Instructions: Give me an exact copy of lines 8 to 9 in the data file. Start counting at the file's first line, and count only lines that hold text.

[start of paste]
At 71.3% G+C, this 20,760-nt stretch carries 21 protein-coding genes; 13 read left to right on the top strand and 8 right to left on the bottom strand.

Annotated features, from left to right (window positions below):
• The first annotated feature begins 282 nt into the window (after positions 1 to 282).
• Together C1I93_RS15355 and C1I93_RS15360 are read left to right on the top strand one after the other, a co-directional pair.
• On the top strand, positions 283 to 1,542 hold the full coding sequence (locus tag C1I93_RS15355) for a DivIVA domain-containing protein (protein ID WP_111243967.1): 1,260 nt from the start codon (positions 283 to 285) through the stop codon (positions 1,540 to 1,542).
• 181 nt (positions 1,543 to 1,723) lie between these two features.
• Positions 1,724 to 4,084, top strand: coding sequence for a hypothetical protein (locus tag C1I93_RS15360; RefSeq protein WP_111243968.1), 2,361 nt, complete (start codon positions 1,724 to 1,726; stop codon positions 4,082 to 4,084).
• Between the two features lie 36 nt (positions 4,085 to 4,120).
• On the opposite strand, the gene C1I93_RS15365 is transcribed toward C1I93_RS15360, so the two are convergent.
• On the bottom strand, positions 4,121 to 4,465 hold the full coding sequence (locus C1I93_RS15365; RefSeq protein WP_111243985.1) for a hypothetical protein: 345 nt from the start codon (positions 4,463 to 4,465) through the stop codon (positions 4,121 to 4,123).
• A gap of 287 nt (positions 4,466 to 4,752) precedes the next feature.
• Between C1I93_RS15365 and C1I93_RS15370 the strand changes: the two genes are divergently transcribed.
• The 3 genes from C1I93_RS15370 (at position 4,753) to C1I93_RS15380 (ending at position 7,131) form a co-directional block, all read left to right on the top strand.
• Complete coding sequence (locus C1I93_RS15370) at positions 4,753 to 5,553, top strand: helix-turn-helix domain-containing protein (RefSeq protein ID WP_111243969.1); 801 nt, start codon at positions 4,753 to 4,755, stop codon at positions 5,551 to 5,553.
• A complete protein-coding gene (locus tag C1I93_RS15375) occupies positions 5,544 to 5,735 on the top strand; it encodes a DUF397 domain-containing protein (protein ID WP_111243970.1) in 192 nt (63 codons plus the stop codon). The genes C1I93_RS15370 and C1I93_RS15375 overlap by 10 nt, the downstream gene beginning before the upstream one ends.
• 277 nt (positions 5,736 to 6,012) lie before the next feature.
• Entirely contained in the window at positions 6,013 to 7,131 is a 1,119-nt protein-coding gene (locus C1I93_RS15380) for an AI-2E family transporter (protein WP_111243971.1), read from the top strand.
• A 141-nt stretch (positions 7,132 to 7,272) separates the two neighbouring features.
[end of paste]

• Between the two features lie 36 nt (positions 4,085 to 4,120).
• On the opposite strand, the gene C1I93_RS15365 is transcribed toward C1I93_RS15360, so the two are convergent.